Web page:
Wildlife Officers Kill Bear Suspected Of Biting Woman Near Aspen

<p>Courtesy Colorado Parks and Wildlife</p>
<p>In 2018, wildlife officials euthanized 116 bears across the state.</p>
Photo: Bear Problems 2 | Trash Can Bear - Courtesy
In 2018, wildlife officials euthanized 116 bears across the state.

Wildlife officers have killed a bear they believe attacked a woman outside of Aspen earlier this week.

The woman said she and her husband were hiking on Hunter Creek Trail in Aspen on Monday morning when a bear walked toward them on the trail. The couple stepped off the trail to let the bear pass, but the 200-300 pound bear bit her on the thigh after it charged them, she said. It then ran away.

The wound was not serious, officials said, but Colorado Parks and Wildlife officers were concerned over its aggressiveness and that it might attack another human.

On Monday, officials said they would try to find the bear. And if they found it, they said, they would kill it. On Thursday, they did just that.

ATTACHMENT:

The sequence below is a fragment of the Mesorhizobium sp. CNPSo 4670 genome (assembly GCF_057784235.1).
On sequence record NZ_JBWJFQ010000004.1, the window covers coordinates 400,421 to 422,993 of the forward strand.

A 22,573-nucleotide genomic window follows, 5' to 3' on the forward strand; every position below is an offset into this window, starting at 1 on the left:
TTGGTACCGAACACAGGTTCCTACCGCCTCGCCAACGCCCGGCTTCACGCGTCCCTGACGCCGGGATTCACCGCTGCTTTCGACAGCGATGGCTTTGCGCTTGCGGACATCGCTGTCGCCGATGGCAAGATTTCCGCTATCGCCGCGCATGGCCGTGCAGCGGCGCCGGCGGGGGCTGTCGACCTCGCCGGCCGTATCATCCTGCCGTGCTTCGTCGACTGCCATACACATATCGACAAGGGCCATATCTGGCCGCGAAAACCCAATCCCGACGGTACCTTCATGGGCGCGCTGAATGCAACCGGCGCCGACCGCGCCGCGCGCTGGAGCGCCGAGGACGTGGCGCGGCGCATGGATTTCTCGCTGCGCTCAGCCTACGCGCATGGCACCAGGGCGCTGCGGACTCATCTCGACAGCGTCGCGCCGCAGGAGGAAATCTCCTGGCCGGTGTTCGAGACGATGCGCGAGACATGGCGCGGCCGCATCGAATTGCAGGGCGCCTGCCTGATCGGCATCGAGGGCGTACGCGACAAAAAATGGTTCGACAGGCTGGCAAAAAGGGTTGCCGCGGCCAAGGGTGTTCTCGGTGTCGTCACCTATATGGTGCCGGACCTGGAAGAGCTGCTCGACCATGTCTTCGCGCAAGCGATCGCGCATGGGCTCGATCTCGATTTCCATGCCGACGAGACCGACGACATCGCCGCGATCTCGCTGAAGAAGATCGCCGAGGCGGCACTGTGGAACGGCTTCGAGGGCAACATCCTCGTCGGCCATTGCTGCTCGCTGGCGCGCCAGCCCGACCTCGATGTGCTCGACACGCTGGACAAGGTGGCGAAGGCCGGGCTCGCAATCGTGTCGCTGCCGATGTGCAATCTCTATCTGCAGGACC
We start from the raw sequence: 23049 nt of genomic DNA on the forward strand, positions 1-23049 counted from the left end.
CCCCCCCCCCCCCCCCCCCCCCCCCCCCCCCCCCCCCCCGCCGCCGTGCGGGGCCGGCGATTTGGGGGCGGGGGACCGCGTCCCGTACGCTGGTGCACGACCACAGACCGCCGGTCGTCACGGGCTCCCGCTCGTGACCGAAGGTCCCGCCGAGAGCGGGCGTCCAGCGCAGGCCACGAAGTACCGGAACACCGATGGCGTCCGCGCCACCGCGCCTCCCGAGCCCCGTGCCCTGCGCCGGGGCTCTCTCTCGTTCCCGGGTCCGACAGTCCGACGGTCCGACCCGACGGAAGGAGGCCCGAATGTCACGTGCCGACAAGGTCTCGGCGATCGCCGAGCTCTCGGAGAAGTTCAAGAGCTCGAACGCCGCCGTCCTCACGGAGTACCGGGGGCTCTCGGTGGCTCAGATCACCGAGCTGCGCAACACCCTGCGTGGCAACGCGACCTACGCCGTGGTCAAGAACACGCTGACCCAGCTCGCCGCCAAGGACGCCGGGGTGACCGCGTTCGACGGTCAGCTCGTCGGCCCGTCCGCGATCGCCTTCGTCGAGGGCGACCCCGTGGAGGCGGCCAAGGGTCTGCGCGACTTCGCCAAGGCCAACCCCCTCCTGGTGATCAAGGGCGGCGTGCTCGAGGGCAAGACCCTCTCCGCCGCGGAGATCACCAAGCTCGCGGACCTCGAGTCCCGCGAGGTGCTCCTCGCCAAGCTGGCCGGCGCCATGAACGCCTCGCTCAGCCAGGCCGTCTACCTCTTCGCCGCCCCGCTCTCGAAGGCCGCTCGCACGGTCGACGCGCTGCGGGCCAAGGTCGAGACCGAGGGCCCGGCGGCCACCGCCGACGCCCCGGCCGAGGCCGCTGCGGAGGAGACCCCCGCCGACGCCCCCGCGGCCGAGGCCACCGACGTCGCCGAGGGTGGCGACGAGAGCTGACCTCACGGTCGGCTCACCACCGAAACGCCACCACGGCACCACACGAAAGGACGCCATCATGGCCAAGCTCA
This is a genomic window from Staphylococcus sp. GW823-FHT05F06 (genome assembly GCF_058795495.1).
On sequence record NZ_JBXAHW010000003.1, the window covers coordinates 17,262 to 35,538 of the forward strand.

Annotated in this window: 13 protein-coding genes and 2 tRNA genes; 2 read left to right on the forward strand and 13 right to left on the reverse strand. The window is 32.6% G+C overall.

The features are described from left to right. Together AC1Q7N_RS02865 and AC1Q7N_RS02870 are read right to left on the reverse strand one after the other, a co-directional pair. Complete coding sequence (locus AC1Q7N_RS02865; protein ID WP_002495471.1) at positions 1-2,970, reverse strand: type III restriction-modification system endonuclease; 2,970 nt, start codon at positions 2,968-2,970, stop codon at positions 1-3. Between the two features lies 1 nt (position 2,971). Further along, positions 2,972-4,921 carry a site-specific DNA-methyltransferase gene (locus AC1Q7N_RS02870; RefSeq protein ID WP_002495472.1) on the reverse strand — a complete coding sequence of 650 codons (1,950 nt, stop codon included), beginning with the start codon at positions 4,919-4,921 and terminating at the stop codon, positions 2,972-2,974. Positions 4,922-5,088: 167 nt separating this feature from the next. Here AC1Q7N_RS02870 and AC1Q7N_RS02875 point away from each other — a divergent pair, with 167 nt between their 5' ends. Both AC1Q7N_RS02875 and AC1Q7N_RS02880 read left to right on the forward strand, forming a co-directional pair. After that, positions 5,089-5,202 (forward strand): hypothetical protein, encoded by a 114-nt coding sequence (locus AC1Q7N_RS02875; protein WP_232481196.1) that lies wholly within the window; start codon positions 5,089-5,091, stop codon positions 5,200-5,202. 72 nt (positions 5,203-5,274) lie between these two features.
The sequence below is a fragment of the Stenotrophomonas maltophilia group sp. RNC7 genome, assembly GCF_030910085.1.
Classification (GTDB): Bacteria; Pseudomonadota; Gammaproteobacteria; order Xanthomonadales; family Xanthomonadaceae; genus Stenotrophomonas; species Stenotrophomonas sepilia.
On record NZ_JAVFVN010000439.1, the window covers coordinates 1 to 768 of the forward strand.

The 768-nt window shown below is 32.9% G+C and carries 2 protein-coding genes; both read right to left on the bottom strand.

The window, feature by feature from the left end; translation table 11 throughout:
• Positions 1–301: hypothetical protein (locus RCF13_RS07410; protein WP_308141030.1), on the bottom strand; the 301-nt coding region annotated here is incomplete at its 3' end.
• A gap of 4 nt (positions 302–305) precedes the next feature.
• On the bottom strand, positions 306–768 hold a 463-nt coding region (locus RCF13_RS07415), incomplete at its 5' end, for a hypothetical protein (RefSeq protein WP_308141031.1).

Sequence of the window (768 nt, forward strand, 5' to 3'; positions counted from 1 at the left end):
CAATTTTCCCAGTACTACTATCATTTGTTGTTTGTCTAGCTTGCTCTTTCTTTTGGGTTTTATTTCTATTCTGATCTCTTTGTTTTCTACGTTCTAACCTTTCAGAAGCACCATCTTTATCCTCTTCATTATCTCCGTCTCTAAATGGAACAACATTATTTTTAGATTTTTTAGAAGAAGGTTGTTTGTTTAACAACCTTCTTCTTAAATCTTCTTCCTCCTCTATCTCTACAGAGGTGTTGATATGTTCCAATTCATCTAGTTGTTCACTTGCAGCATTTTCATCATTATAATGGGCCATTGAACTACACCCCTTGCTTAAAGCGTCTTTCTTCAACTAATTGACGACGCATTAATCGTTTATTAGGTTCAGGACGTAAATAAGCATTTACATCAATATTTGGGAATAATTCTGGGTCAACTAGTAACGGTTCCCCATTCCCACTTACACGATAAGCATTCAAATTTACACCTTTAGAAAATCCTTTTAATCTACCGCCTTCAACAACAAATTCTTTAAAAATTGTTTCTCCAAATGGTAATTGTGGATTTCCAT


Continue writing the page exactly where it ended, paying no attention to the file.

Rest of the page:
The bear was killed on State Highway 82 on the eastern outskirts of Aspen. Officers with Colorado Parks and Wildlife and federal wildlife personnel began tracking it that morning after witnesses reported it mulling around a nearby trailhead.

Parks and Wildlife's policy is to euthanize any wild animal that has injured a human. The agency won't relocate a dangerous bear because of the policy and out of concern that it would continue to be aggressive in new territory.

The bear's body will receive a necropsy before it is transported to a lab in Wyoming for DNA testing.

In May 2018, Colorado Parks and Wildlife officers killed a bear that had attacked a girl near Grand Junction. And earlier this year they killed a bear that officials had relocated from Steamboat Springs to Meeker after it disturbed a farmer's beehive.

In 2017, 216 bears across the state were euthanized and 109 were relocated, according to wildlife officials. The number of euthanized bears dropped to 116 in 2018, according to a report by The Colorado Sun.

CPR's Stina Sieg contributed to this report.